Put this one in the “pot calls the kettle black” file.
For the past couple of weeks, reports have it that the FCC is negotiating with “stakeholders” for a way out of its broadband Tile II reclassification mess. This is standard procedure here in Washington, especially for such controversial proposals that touch many different groups so differently.
A powerful regulator has some powerful leverage. But, the FCC – with its congressionally-granted authority to regulate the Internet on dubious footing, and disapproval of its Net Neutrality / Title II plans growing with each day – seemingly wants to cut a deal (hopefully not the baby).
Some groups, such as the Free Press, have been whining about this process, though. As they recently note in this press release –
Despite public outrage and repeated promises of transparency, the FCC continues to meet behind closed doors with the largest companies to negotiate a secret deal that would short-circuit public participation in policymaking that would shape the Internet for a generation. The great irony here is that the FCC’s ‘transparency’ policy is part of these negotiations…
You’d think from this holier-than-thou release that they’ve been locked out. Think again – they’ve been part of the negotiations, too, as this Ars Technica article reveals:
But for “secret,” “closed,” “back room” meetings, these have been remarkably open affairs. Here’s the sordid history of these allegedly clandestine gatherings, summaries of which we found as plain as day on Lazarus’ blog…
…A small battalion of corporate biggies piled into the offices of Lazarus’ office to talk up “details relating to prospective legislation relating to open Internet principles.” The attendants included representatives from Verizon, Google, Skype, and the National Cable and Telecommunications Association, but it also included a rep from the Open Internet Coalition, which includes Free Press. (emphasis added)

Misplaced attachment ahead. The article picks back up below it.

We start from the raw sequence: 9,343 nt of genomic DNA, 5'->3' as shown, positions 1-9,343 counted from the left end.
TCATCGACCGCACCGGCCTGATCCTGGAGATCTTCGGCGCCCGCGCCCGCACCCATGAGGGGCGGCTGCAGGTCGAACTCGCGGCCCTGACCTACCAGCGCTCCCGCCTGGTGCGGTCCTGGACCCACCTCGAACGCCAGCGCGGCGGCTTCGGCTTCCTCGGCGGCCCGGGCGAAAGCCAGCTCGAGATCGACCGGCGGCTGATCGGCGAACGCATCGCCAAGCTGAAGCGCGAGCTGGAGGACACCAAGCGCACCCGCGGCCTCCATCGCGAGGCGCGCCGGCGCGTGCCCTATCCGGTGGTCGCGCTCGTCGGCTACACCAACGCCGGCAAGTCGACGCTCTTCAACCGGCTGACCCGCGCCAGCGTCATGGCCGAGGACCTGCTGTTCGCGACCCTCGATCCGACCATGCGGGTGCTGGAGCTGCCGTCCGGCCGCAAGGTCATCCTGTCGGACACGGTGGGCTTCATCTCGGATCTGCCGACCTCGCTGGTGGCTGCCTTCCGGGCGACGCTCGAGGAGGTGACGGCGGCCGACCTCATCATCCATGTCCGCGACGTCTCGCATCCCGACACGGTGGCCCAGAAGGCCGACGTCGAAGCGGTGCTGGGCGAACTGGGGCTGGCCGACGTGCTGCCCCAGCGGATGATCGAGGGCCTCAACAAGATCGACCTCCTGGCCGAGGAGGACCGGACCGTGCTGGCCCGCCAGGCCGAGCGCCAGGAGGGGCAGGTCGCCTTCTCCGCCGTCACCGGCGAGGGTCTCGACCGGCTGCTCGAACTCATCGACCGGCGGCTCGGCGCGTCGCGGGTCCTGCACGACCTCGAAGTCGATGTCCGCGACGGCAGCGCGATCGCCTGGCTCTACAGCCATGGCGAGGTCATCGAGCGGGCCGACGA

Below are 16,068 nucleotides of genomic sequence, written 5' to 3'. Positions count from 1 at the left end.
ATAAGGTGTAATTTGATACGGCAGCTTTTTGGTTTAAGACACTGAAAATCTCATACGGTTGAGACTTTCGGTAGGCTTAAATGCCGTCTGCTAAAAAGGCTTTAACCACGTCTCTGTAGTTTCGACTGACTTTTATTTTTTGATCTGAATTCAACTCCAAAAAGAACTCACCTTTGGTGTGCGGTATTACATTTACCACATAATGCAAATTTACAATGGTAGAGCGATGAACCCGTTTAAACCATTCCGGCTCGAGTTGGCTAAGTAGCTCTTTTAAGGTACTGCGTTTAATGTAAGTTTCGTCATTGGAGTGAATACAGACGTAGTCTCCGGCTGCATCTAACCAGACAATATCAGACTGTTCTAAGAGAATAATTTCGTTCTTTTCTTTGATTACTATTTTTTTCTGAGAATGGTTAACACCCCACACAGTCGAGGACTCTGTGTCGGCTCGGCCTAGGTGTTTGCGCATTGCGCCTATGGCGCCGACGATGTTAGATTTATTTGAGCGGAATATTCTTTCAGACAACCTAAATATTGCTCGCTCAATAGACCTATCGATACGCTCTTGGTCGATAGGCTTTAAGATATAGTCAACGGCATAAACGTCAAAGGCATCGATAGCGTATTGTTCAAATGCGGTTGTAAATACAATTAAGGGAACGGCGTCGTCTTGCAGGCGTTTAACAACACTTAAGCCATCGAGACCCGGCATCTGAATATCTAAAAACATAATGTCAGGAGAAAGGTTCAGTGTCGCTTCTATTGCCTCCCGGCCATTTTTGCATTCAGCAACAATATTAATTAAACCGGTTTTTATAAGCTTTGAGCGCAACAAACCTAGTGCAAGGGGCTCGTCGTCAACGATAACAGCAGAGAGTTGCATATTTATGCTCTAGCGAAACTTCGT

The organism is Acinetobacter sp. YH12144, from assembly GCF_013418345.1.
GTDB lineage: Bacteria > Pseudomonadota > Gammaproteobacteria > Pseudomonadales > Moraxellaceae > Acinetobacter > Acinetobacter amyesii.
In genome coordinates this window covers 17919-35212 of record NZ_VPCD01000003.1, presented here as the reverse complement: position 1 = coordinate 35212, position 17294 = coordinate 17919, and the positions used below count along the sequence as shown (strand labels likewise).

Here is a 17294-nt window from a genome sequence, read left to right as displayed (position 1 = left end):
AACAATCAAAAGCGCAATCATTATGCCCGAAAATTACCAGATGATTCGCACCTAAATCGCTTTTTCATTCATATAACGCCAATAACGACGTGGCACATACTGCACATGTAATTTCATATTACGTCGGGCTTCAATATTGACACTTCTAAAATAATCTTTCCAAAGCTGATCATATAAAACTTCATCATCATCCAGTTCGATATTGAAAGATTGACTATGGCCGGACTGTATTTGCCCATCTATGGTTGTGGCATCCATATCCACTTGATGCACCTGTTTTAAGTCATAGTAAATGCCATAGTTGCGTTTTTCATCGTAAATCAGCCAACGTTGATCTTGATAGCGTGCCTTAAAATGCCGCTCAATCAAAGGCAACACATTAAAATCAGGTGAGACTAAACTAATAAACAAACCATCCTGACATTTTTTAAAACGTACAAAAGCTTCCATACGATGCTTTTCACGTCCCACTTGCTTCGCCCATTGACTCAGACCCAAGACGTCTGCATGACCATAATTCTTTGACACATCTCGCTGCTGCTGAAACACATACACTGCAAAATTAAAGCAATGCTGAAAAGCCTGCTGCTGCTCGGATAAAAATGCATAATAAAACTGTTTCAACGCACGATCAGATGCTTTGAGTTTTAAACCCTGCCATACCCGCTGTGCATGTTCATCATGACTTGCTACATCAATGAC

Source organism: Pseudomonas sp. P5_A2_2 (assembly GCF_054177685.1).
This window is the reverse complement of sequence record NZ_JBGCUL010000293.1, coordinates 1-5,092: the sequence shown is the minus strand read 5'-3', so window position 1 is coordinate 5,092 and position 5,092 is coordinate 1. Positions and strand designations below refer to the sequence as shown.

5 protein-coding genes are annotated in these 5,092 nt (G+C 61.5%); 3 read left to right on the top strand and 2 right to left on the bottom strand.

If that doesn’t convince you, there’s this FCC blog , which spells out all of the parties actively engaged in the “secret meetings.” Guess who attended (directly or through representatives) several of those “closed door” meetings?
That’s right – Free Press.
Let me cut to the chase. Free Press and their ilk are lobbyists, plain and simple. “Yuck,” you say? Not really. They’re just part of the movable feast that goes along with any such complex and divisive issue. There’s no shame in this. The First Amendment protects this activity. Hooray for that!
But, here’s the rub. When you go about crying about a “closed door” process – as if you’re above it – and then it’s shown that you’re knee-deep in the kimchi, well, that’s just poor form. Or, put more bluntly – that’s hypocrisy.
This week’s pot-calling-the-kettle-black award goes to…and the envelope please. Free Press (applause!!!).
Good going, guys. Welcome to the First Amendment (which protects even hypocrisy).